Tutorial: diffusion in a simple liquid


You need a proper installation of HAL’s MD package and, for the analysis part, Python with the h5py package. The HDF5 tools (e.g., h5ls) are not required, but of advantage.

These simulation scripts are found in the folder /share/doc/halmd/examples relative to the installation path:

  • liquid/lennard_jones_equilibration.lua
  • liquid/lennard_jones.lua
  • liquid/rescale_velocity.lua
  • plotting/plot_h5md.py

Equilibration phase

Melting of the initial lattice configuration with an NVT simulation:

halmd lennard_jones_equilibration.lua -v \
    --output lj_thermalisation
    --density 0.7 \
    --temperature 1.3 \
    --cutoff 2.5 \
    --time 1e2 \
    --sampling state-vars=200

Inspect the output and determine the mean potential energy from the second half:

h5ls -d lj_thermalisation.h5/observables/potential_energy
plot_h5md.py lj_thermalisation.h5
plot_h5md.py --no-plot --range 50 -1 lj_thermalisation.h5

You should obtain a potential energy per particle of u_\text{pot} \approx -3.957 \epsilon, from which we calculate the internal (or: total) energy as u_\text{int} = u_\text{pot} + 3 k_\text{B} T / 2 \approx -2.007 \epsilon.

Continue the simulation in the NVE ensemble, i.e., truly Newtonian dynamics, for a similar period of time. Before, we slightly rescale the velocities (< 1%) to match the average internal energy. And some expensive observables are turned off:

halmd lennard_jones.lua -v \
    --output lj_equilibration \
    --input lj_thermalisation.h5 \
    --rescale-to-energy -2.007 \
    --cutoff 2.5 \
    --time 1e2 \
    --sampling structure=0 correlation=0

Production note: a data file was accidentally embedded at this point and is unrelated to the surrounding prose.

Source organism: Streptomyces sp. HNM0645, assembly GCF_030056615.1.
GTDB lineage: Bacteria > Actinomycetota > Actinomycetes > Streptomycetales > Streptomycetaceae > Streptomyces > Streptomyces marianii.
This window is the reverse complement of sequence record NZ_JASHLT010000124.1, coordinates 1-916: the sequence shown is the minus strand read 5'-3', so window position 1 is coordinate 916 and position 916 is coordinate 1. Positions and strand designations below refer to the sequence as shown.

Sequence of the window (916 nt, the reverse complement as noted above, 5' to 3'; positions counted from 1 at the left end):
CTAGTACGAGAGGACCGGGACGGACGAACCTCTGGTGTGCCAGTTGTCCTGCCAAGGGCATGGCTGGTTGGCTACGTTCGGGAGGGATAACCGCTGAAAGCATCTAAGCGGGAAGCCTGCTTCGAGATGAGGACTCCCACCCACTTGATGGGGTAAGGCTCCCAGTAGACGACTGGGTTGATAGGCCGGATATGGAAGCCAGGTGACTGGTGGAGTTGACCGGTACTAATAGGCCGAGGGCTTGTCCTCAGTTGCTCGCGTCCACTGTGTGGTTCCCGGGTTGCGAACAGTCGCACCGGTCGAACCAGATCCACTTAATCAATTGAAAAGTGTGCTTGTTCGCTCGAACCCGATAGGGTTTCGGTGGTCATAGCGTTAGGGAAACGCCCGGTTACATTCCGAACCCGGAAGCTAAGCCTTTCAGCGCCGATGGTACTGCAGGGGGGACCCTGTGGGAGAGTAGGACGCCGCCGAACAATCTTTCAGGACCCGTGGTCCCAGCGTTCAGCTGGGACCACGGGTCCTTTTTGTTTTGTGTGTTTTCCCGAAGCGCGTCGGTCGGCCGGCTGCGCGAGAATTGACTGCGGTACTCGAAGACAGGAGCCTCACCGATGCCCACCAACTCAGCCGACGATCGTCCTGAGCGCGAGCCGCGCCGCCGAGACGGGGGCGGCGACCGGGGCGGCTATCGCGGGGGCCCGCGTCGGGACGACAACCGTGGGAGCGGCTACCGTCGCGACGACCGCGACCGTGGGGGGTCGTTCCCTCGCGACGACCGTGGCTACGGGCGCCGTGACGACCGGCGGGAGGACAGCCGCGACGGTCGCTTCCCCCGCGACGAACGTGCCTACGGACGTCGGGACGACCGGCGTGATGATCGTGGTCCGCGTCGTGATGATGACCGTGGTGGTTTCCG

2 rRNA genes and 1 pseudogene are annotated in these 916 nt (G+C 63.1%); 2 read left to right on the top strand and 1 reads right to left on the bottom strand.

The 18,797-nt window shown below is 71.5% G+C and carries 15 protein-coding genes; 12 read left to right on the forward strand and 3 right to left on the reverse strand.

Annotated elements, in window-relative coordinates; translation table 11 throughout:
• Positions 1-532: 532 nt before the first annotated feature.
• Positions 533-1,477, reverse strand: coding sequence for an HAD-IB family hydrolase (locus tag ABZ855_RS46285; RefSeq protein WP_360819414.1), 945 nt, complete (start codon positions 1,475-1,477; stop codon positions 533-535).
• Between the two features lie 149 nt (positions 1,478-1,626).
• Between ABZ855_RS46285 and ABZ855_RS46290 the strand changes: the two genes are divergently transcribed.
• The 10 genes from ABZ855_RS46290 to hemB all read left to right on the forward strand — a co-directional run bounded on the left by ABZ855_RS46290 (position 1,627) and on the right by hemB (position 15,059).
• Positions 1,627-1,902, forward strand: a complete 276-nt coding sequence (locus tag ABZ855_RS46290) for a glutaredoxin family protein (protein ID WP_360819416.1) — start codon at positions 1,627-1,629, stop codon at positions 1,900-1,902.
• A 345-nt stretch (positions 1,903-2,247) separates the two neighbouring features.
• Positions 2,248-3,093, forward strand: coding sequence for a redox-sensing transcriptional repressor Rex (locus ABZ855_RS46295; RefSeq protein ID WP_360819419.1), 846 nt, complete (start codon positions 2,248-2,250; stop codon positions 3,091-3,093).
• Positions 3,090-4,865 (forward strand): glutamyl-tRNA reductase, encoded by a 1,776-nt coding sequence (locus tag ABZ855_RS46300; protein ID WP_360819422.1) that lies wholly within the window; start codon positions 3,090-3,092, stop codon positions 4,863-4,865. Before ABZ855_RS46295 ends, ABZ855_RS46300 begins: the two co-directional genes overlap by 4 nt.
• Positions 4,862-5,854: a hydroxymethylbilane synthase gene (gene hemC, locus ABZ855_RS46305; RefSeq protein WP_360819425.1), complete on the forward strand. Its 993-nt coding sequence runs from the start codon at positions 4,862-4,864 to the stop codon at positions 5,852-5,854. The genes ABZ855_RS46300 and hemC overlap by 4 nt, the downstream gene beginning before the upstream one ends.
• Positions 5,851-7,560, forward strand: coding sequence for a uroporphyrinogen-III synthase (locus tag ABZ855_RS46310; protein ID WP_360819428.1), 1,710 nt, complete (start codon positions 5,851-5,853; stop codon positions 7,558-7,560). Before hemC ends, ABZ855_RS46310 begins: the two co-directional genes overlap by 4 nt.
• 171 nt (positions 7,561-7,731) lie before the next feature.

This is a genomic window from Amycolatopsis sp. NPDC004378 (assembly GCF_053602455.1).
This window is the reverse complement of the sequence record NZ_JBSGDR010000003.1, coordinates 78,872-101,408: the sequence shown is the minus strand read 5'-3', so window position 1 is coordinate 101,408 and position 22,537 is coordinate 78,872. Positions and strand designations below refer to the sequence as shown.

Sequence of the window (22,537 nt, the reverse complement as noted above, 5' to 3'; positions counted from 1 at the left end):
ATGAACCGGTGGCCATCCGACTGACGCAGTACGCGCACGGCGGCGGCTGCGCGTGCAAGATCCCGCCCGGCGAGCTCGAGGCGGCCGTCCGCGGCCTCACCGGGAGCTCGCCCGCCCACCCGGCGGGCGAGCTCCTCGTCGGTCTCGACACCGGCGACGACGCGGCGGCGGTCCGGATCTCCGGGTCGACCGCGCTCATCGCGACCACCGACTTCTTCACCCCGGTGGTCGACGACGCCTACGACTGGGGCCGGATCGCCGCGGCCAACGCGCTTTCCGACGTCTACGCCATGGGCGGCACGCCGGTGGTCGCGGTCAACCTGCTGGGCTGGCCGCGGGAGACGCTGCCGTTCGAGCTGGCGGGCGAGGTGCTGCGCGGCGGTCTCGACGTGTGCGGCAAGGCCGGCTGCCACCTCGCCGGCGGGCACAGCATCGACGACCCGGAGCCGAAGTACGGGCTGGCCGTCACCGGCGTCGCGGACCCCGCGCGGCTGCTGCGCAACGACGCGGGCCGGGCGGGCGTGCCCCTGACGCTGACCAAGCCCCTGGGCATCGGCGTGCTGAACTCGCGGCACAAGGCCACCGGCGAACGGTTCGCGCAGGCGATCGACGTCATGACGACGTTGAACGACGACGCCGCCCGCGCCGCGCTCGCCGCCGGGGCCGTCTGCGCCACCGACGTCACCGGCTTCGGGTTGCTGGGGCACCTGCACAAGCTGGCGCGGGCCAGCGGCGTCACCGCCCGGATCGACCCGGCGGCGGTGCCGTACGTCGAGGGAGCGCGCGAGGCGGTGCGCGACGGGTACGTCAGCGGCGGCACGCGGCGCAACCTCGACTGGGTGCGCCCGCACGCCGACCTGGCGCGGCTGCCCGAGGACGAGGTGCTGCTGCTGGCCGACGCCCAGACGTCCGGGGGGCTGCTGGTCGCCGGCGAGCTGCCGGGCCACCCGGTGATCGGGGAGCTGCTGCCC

It is crucial to specify the cutoff here again. A better way would be to define the potential in a small lua file, which is included by both simulation scripts.

Let us check some thermodynamic properties again:

plot_h5md.py --no-plot --range 50 -1 lj_equilibration.h5

Production phase

The same script is then used for production, with all sampling turned on:

halmd lennard_jones.lua -v \
    --output lj_production \
    --input lj_equilibration.h5 \
    --cutoff 2.5 \
    --time 1e3

No energy rescaling is applied here.

Diffusion analysis

The diffusion constant can be obtained from the mean-square displacement (MSD) data, \delta r^2(t). The latter are found in the output file lj_production.h5 of the last run at the following location within the data structure: dynamics/all/mean_square_displacement. The Python script provided at examples/plotting/diffusion_constant.py performs the analysis described in the following. An exemplary invocation that limits the fit range is:

diffusion_constant.py --range 0 -6 --min-time 100 lj_production.h5

The result for the diffusion constant should be in the range D = (0.1495 \pm 0.0005) \sigma^2 \tau^{-1}.

For convenience, a command line interface is defined at the end of the analysis script. The result of the option parser is then passed to the main function.

def parse_args():
    import argparse

    # define and parse command line arguments
    parser = argparse.ArgumentParser()
    parser.add_argument('--group', default='all', help='particle group in H5MD file')
    parser.add_argument('--dimension', type=int, default=3, help='space dimension')
    parser.add_argument('--no-plot', action='store_true', help='do not produce plots, but do the analysis')
    parser.add_argument('--rectify', action='store_true', help='rectify plot by showing MSD(t) / t')
    parser.add_argument('--range', type=int, nargs=2, help='range of data points to include in fit')